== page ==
House Passes Earmark Reform
WASHINGTON - The House of Representatives today approved a House rules change co-authored by Congressman Paul Ryan that will shine sunlight on the process known as "earmarking" to bring greater accountability and transparency to Congress and deter wasteful pork-barrel spending.
By passing the rules change by a vote of 245-171, the House altered the rules under which it operates to require that all reported bills and conference reports considered in the House include a list of earmarks (funds allocated outside the normal formula-driven or competitive bidding process and targeted to a specific entity, state, or congressional district) and the name of the representative requesting each earmark. This applies not only to appropriations bills but also authorization and tax legislation.
In May, the House passed a broader lobbying accountability bill that contained similar reforms advocated by Ryan and other congressional activists for fiscal discipline and openness in the budget process. Unfortunately, the House and Senate haven't yet been able to resolve their differences on the lobbying legislation, so the House moved forward on its own to enact today's House rules change.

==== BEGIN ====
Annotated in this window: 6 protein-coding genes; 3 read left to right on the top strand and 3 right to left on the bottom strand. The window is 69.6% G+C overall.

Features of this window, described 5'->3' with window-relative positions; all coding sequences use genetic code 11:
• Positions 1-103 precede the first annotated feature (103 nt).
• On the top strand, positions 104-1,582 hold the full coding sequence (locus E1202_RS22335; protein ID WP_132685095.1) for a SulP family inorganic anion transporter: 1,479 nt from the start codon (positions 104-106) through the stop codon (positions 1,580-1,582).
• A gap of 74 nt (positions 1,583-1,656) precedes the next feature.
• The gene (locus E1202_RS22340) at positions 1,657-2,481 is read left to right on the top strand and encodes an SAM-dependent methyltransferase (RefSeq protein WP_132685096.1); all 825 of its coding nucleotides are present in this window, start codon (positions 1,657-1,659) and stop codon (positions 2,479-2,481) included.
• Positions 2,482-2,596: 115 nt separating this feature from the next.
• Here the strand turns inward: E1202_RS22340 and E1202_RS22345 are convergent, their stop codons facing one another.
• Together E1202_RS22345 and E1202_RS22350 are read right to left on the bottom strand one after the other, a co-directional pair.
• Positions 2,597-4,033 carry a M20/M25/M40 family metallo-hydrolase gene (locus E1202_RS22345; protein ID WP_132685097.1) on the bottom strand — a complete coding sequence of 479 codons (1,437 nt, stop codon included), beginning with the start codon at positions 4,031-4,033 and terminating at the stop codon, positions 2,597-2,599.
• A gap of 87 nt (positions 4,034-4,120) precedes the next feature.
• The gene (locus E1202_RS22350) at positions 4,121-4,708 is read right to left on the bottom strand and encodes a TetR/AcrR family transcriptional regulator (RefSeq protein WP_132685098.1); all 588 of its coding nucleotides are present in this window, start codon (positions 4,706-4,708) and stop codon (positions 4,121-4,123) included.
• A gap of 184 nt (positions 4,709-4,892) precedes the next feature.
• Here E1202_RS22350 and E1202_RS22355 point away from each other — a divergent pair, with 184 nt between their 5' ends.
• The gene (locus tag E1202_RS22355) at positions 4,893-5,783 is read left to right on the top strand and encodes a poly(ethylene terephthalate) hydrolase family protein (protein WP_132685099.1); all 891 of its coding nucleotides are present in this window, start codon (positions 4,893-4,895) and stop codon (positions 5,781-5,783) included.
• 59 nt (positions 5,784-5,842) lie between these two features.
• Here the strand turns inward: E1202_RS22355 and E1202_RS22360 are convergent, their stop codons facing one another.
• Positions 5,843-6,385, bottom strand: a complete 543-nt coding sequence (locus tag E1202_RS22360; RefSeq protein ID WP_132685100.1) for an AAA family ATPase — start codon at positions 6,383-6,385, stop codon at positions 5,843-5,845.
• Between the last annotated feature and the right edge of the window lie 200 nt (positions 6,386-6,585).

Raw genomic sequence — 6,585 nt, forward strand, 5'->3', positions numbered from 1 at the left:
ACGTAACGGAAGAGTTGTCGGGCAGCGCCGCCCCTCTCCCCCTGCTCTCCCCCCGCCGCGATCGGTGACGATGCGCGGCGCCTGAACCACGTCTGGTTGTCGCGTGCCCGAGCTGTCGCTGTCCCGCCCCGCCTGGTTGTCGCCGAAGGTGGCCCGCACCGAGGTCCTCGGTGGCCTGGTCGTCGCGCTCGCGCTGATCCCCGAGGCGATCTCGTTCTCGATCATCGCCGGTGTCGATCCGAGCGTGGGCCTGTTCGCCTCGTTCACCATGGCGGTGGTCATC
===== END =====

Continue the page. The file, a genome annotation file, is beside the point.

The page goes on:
"This unilateral action by the House shows that we are getting serious about cleaning up pork-barrel spending. We are not going to wait for the Senate to act. We are going to reform the broken spending process in the House today," Ryan said.
"We need to bring earmarks out into the open, where they will be subject to the full scrutiny of the public and members of Congress," Ryan said. "Until now, wasteful pork projects could be slipped anonymously into large spending bills without accountability to other members of Congress or taxpayers. Today's rule change puts an end to that in the House by making sure that everyone will know about proposed earmarks and who requested them. It's a common sense step in our push to end waste and abuse in government and shine the light of day on federal spending practices."
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